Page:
When adjudicating on the infringement of Article 165(1) of the Constitution, the Tribunal stated that the challenged provisions manifestly undermined the self-governing nature of the units of local self-government, which – when transferring the right of perpetual usufruct to immovable properties – could not expect that the other party to the agreement would be given the right to unilaterally terminate the legal relation by converting the right granted thereto to the right of ownership. In the cases covered by the amending Act, there was statutory interference in contractually-formed legal relations. The legislator had imposed on communes the way in which they could make use of immovable properties they owned, which made it impossible for them to optimise financial and spatial planning.
When substantiation its view that there had been an infringement of the principle of social justice (Article 2 of the Constitution), the Tribunal agreed with the applicants’ stance that the challenged provisions had created property privileges for certain groups of entities. Although such a privileged position was admissible in the light of the Constitution, it had to be clearly reflected in values that are enshrined by the Constitution. In the case under examination, neither an analysis of legislative work preceding the enactment of the challenged provisions nor the review proceedings before the Tribunal made it impossible to determine what values the legislator had had in mind when he had decided to considerably extend the scope within which he had granted the right of ownership. The only criterion which determined that a new group of entities would be granted the right of ownership was – pursuant to the challenged provisions – the date of 13 October 2005; thus, the criterion is entirely arbitrary in character. Also, granting the right of ownership to economic entities is dubious in the light of the admissibility of public assistance.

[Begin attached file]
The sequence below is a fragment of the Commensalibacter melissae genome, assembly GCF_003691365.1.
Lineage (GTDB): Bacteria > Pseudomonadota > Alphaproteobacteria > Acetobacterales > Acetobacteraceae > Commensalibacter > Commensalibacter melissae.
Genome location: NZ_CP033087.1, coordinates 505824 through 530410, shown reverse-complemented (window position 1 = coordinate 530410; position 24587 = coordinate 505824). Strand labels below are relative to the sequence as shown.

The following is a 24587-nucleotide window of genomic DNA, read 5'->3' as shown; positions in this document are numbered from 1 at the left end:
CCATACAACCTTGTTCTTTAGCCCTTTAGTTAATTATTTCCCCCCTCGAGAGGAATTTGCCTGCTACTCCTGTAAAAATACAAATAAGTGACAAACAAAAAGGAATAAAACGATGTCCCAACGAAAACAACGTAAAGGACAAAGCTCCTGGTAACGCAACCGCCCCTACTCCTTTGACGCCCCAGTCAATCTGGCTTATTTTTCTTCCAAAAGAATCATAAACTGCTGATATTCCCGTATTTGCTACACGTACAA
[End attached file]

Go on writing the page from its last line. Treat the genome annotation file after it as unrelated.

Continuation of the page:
Furthermore, the Tribunal noted that due to the unjustified granting of the right of ownership to a random group of entities, there was a reduction in public property, which had been established, in principle, to serve the needs of an entire community. This is of particular importance in the situation where justified claims made by persons expropriated within a certain post-WW II period have not yet been satisfied.
When determining an infringement of the self-governing nature of communes (Article 165(1) of the Constitution) by the challenged provisions, the Tribunal deemed that it was redundant to examine the violation of communes’ financial autonomy, and decided to discontinue the review proceedings within that scope.
The hearing was presided over by Judge Zbigniew Cieślak, and the Judge Rapporteur was Judge Małgorzata Pyziak-Szafnicka.